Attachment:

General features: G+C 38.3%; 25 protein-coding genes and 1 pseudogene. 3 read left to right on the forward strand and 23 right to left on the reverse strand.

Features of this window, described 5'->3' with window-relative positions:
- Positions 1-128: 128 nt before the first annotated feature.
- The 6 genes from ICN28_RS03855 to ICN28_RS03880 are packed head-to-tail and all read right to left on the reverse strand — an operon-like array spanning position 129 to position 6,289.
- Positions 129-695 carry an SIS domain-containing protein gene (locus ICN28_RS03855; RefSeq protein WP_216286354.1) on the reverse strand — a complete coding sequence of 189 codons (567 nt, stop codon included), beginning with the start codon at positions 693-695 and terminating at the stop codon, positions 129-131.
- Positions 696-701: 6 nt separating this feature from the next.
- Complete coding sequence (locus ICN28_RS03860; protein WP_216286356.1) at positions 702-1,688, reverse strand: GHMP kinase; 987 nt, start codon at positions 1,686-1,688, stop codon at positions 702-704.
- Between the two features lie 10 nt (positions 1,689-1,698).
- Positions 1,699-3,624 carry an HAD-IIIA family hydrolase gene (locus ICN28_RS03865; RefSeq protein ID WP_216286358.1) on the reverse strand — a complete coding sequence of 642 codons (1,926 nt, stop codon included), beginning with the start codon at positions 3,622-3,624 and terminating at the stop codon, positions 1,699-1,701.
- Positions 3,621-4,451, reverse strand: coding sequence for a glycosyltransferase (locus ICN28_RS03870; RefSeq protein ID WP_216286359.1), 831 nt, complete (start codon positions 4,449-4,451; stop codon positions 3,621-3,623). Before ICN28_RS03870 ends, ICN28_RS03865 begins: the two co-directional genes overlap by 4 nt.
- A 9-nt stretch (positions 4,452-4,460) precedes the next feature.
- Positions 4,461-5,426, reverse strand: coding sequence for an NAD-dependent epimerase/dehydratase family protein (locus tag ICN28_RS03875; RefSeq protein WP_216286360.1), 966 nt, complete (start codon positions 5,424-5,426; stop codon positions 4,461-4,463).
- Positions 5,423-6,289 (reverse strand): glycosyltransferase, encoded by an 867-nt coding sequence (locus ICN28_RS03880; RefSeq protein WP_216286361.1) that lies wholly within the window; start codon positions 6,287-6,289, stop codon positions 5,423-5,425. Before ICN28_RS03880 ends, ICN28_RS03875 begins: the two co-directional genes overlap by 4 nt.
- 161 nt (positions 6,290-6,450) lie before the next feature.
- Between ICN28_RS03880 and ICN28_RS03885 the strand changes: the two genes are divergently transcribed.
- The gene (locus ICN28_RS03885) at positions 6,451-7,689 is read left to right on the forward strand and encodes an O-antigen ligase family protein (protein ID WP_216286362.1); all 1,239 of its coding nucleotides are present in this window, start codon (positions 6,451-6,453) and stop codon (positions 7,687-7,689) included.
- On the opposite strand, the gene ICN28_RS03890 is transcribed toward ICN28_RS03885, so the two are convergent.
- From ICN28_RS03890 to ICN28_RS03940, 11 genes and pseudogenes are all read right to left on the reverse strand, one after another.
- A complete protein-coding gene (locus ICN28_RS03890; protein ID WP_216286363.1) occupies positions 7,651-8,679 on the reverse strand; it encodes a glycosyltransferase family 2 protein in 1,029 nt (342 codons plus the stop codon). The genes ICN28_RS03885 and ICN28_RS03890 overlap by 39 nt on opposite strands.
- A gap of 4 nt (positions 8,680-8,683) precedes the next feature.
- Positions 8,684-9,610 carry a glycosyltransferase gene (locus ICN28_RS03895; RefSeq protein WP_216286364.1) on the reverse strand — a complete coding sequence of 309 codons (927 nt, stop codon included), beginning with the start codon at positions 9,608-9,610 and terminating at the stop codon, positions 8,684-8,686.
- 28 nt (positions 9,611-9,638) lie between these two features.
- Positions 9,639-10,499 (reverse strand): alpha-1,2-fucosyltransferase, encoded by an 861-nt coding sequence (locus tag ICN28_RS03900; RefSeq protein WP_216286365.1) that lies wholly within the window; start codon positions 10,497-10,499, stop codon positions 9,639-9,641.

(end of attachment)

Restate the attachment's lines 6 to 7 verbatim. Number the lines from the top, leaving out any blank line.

- Positions 696-701: 6 nt separating this feature from the next.
- Complete coding sequence (locus ICN28_RS03860; protein WP_216286356.1) at positions 702-1,688, reverse strand: GHMP kinase; 987 nt, start codon at positions 1,686-1,688, stop codon at positions 702-704.